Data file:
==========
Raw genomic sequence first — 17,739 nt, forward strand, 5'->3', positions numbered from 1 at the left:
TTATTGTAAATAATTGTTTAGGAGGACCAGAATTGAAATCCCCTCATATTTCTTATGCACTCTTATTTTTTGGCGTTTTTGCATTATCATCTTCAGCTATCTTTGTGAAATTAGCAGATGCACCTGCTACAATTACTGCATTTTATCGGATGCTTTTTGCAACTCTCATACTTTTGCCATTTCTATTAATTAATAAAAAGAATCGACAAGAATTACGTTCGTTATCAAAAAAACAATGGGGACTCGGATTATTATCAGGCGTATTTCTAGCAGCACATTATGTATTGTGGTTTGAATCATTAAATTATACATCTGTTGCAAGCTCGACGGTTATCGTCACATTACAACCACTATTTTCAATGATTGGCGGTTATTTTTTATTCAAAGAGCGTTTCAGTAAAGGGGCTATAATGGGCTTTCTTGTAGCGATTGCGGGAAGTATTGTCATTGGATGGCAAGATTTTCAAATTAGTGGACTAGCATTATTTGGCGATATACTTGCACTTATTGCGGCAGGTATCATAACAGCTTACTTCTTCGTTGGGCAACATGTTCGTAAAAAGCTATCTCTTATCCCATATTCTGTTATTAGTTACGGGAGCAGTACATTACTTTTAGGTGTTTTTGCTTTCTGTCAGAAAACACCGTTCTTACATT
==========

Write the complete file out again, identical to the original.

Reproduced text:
Raw genomic sequence first — 17,739 nt, forward strand, 5'->3', positions numbered from 1 at the left:
TTATTGTAAATAATTGTTTAGGAGGACCAGAATTGAAATCCCCTCATATTTCTTATGCACTCTTATTTTTTGGCGTTTTTGCATTATCATCTTCAGCTATCTTTGTGAAATTAGCAGATGCACCTGCTACAATTACTGCATTTTATCGGATGCTTTTTGCAACTCTCATACTTTTGCCATTTCTATTAATTAATAAAAAGAATCGACAAGAATTACGTTCGTTATCAAAAAAACAATGGGGACTCGGATTATTATCAGGCGTATTTCTAGCAGCACATTATGTATTGTGGTTTGAATCATTAAATTATACATCTGTTGCAAGCTCGACGGTTATCGTCACATTACAACCACTATTTTCAATGATTGGCGGTTATTTTTTATTCAAAGAGCGTTTCAGTAAAGGGGCTATAATGGGCTTTCTTGTAGCGATTGCGGGAAGTATTGTCATTGGATGGCAAGATTTTCAAATTAGTGGACTAGCATTATTTGGCGATATACTTGCACTTATTGCGGCAGGTATCATAACAGCTTACTTCTTCGTTGGGCAACATGTTCGTAAAAAGCTATCTCTTATCCCATATTCTGTTATTAGTTACGGGAGCAGTACATTACTTTTAGGTGTTTTTGCTTTCTGTCAGAAAACACCGTTCTTACATT